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By: Kathy Albarado on April 9th, 2014

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Engaging your team… articulate the behaviors that lead to success.

Communication | Total Rewards | Best Practices | Employee Relations

mh900295860Do you get the sense that your employees feel undervalued and/or unappreciated, but you can’t figure out why? You’ve done everything you can think of in making your salaries competitive, offering comprehensive benefits, implementing employee recognition programs, yet the employee morale just isn’t where you think it should be. Perhaps this discovery was revealed after an employee engagement feedback survey.

You’re confused, you’re frustrated, and you’re not alone. At Helios, we are often approached to conduct employee engagement surveys for organizations facing this challenge around Washington. While sometimes we find that the organization needs compensation benchmarking to be more competitive or maybe their programs could use a little redesign, we also commonly find that it is not the programs in place that fall short.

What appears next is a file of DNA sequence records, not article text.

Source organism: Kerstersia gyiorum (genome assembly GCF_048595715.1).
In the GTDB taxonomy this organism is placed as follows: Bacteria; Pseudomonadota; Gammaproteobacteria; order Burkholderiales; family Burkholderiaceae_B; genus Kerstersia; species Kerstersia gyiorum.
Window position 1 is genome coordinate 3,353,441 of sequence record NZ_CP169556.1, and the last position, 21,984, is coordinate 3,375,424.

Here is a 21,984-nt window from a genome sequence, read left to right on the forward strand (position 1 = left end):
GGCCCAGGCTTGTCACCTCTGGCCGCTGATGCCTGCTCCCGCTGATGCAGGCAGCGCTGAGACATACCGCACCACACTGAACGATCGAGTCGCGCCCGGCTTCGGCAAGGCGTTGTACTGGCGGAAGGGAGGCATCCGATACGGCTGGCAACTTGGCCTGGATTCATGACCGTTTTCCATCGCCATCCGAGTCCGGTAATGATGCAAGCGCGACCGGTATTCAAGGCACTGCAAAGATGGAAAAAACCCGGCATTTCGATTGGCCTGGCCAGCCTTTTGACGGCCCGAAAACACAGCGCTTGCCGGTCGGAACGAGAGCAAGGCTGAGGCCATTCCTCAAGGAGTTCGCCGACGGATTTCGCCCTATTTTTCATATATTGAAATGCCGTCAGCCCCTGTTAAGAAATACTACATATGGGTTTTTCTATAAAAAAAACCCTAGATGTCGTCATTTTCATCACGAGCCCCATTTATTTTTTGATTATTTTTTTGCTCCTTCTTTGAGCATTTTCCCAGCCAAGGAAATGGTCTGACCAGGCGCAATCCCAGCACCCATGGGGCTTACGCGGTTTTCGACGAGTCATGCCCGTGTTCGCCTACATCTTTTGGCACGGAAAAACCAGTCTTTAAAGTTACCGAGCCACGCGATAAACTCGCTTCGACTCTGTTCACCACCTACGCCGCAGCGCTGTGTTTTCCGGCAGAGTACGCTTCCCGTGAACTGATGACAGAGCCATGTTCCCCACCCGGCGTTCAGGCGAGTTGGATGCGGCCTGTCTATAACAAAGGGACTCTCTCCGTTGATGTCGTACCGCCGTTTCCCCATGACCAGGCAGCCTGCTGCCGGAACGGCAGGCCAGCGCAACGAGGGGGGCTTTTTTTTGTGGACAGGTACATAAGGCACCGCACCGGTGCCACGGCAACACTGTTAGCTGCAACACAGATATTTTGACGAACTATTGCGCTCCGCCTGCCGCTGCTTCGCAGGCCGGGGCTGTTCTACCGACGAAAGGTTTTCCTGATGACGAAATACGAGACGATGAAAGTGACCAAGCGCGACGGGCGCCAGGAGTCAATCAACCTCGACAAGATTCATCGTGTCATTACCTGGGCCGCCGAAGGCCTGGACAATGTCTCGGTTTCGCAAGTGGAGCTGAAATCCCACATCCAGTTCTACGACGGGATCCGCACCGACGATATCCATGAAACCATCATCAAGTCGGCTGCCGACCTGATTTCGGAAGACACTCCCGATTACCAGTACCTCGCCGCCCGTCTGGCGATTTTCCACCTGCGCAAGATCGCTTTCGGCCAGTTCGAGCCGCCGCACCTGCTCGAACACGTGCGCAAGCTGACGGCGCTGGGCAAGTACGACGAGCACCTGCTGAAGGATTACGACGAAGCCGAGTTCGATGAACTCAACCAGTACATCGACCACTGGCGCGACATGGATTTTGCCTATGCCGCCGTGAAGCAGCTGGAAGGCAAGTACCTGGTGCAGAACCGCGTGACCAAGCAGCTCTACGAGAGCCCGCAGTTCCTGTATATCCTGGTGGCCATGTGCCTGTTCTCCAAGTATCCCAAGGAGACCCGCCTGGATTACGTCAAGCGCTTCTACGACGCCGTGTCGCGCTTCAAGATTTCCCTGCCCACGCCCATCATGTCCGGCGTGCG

As leaders, we miss opportunities to communicate our employee value proposition and the corresponding philosophy that supports our programs and offerings.  Considering that people need to hear messages at least seven times and learn through various ways, it is not at all surprising that there is a disconnect between the perception of how frequently something is communicated and the actual communication that is heard.

The first step in overcoming this challenge for leaders is to formalize their philosophy on total rewards.  To learn more about the value of a total rewards philosophy click here.

Developing a total rewards philosophy is a critical element in ensuring that your organization has a tool to help you drive human capital decisions and communicate those decisions to employees.  By first articulating your total rewards strategy you help your team understand how decisions impacting them get made and you clarify the behaviors that are rewarded. You can never over communicate the behaviors that drive the values of the organization. In fact, more frequently people tend to list lofty values at a higher level. They may post them on their website, on posters or plaques in the office and hand them out in wallet sized cards even. Yet too often they fail to identify the specific behaviors that define their values. Excellence, quality and accountability may look different to you than it does to me.

Help your employees be successful. Ensure you implement a communication plan that defines your total rewards philosophy, programs and the behaviors that define the company values. In doing so, you’ll not only attract and hire the right people that fit your organizational culture, you’ll have a much more engaged team!